Treats human immunodeficiency virus (HIV) infection. HIV causes acquired immune deficiency syndrome (AIDS). Also used during childbirth to keep the mother from passing HIV to her baby. Zidovudine does not cure HIV or AIDS, but may slow the progress of the disease.
There may be other brand names for this medicine.
When This Medicine Should Not Be Used
You should not use this medicine if you have had an allergic reaction to zidovudine. You should not use this medicine if you are also using any combination medicines that also contain zidovudine (Combivir® or Trizivir®).
How to Use This Medicine
- Your doctor will prescribe your exact dose and tell you how often it should be given. This medicine is given through a needle placed in one of your veins.
- A nurse or other trained health professional will give you this medicine. It may also be given by a home health caregiver.
- You may be taught how to give your medicine at home. Make sure you understand all instructions before giving yourself an injection. Do not use more medicine or use it more often than your doctor tells you to.
- Use a new needle and syringe each time you inject your medicine.
- Never share your medicine with anyone.
If a dose is missed:
- If you miss a dose or forget to use your medicine, use it as soon as you can. If it is almost time for your next dose, wait until then to use the medicine and skip the missed dose. Do not use extra medicine to make up for a missed dose.
How to Store and Dispose of This Medicine
- If you store this medicine at home, keep it at room temperature, away from heat and direct light.
- Throw away used needles in a hard, closed container that the needles cannot poke through. Keep this container out of the reach of children and pets.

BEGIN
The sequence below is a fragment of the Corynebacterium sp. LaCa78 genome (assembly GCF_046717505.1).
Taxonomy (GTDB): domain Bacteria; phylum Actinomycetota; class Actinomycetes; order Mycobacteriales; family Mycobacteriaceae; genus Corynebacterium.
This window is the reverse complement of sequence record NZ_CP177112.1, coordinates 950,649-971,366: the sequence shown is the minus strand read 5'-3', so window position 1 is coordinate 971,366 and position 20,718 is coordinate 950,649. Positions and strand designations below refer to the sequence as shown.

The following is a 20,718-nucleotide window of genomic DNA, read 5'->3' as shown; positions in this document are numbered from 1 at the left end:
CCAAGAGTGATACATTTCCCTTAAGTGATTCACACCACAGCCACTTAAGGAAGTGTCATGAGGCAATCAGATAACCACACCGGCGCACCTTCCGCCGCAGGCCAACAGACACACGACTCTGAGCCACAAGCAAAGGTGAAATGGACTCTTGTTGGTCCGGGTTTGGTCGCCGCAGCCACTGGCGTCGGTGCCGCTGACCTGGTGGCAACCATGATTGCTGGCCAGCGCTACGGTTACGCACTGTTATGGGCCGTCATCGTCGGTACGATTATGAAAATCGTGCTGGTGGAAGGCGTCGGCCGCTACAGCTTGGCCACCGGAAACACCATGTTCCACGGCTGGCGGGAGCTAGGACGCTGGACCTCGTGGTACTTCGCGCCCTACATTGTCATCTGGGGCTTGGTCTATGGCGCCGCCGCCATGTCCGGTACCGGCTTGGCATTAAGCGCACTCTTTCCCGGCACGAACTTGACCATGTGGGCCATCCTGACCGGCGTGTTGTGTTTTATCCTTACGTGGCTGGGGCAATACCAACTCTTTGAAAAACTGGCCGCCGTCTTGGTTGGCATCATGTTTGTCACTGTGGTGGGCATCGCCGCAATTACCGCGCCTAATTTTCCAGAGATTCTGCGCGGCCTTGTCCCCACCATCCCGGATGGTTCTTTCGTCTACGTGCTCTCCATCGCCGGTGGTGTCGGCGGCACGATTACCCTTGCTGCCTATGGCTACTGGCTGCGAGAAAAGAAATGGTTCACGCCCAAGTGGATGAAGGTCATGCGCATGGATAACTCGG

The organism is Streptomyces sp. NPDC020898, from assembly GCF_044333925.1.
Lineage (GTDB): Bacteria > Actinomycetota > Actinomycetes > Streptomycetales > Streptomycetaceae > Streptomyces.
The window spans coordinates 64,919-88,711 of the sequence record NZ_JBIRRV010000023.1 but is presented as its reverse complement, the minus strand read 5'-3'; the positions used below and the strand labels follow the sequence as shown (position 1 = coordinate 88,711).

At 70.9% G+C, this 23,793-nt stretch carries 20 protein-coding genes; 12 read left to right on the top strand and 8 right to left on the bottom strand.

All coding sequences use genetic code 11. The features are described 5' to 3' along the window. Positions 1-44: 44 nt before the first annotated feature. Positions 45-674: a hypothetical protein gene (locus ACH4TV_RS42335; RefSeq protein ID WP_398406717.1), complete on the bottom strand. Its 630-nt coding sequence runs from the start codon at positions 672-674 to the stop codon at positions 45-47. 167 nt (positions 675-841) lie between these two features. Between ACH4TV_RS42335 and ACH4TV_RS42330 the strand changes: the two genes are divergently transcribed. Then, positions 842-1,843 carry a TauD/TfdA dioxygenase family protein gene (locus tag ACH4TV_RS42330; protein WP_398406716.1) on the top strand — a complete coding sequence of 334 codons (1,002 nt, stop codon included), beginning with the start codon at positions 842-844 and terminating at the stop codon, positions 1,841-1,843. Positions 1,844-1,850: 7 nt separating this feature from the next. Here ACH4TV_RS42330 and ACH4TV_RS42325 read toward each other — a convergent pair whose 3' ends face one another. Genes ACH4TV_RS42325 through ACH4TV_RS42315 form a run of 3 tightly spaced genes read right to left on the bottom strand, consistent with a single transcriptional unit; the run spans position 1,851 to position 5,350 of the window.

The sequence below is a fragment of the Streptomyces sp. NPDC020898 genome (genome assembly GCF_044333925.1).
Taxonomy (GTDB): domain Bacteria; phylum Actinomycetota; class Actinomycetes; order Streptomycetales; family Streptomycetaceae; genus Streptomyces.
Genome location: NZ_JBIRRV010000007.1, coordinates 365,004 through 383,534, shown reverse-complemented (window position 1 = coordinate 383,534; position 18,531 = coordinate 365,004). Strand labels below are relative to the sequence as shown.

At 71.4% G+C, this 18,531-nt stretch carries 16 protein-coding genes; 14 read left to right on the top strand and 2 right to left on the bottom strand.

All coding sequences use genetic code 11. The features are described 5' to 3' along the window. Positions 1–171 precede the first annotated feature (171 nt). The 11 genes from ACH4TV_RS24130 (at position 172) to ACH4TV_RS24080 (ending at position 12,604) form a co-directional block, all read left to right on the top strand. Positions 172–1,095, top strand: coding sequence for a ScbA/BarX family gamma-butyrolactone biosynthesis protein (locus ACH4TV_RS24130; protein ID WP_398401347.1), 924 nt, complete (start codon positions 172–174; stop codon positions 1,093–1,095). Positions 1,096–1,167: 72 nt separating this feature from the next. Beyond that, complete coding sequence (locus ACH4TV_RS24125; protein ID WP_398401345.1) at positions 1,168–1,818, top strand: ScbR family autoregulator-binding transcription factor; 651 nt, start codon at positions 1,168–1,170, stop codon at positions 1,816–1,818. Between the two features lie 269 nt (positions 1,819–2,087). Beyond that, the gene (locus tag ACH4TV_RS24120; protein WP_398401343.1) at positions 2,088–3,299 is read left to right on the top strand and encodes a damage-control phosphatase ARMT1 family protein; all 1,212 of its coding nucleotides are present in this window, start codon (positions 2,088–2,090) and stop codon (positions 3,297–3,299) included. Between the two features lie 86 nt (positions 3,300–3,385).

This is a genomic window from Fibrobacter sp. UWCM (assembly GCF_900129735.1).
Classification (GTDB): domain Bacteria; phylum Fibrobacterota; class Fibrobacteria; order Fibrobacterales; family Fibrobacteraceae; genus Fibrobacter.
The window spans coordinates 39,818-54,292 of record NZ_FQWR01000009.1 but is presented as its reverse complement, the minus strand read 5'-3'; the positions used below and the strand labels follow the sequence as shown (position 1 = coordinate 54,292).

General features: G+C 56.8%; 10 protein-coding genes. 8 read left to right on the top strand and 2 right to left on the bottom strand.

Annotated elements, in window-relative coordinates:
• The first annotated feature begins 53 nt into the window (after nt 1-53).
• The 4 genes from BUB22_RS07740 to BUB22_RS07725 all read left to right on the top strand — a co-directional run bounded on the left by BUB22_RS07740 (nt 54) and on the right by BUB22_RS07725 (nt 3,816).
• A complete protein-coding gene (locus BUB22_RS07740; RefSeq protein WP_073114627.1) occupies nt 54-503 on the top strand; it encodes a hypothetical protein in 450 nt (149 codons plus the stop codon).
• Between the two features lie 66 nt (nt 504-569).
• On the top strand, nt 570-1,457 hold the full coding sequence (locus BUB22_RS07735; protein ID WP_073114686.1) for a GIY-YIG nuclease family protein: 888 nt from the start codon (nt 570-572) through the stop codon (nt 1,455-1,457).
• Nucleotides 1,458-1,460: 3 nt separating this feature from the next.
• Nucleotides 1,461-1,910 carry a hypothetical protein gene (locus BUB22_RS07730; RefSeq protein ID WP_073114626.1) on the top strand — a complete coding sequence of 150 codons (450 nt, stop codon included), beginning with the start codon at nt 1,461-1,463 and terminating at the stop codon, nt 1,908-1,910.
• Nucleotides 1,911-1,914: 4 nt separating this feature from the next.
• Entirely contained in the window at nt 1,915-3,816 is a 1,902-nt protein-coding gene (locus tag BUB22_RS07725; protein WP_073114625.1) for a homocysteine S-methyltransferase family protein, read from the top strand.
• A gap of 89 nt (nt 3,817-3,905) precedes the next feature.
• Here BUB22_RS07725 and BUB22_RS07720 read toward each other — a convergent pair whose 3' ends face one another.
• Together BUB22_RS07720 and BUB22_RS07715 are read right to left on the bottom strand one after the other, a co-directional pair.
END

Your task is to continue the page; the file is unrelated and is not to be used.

- Keep all medicine out of the reach of children.
Drugs and Foods to Avoid
Ask your doctor or pharmacist before using any other medicine, including over-the-counter medicines, vitamins, and herbal products.
- Make sure your doctor knows if you are also using dapsone, doxorubicin (Adriamycin®, Doxil®, Rubex®), flucytosine (Ancobon®), ganciclovir (Cytovene®, Vitrasert®), interferon alfa (Roferon-A®, Intron A®, Wellferon®, Alferon N®, Infergen®), phenytoin (Dilantin®), probenecid (Benemid®), ribavirin (Rebetron®, Virazole®), stavudine (Zerit®), valproic acid (Depakene®), vinblastine (Velban®), or vincristine (Oncovin®).
Warnings While Using This Medicine
- Make sure your doctor knows if you have liver or kidney disease.
- Your doctor will need to check your progress at regular visits while you are using this medicine. Be sure to keep all appointments.
- You should not breastfeed if you have HIV or AIDS, because you may give the infection to your baby through your breast milk.
- This medicine will not keep you from giving HIV to your partner during sex. Make sure you understand and practice safe sex, even if your partner also has HIV. Do not share needles with anyone.
Possible Side Effects While Using This Medicine
Call your doctor right away if you notice any of these side effects:
- Allergic reaction: Itching or hives, swelling in face or hands, swelling or tingling in the mouth or throat, tightness in chest, trouble breathing
- Extreme muscle weakness, tiredness, or confusion
- Fever, chills, cough, mouth sores
- Lightheadedness or fainting
- Rapid breathing or trouble breathing, nausea and vomiting
- Sudden and severe stomach pain, nausea or vomiting, sweating, fast heartbeat
- Unusual bleeding, bruising, or weakness
If you notice these less serious side effects, talk with your doctor:
- Changes in the color of your skin, fingernails, or toenails
- Loss of appetite
- Mild nausea, vomiting, constipation, stomach pain
- Muscle or joint pain
- Numbness or tingling in the hands, arms, legs, or feet
If you notice other side effects that you think are caused by this medicine, tell your doctor
Call your doctor for medical advice about side effects. You may report side effects to FDA at 1-800-FDA-1088
Review Date: 2011-02-04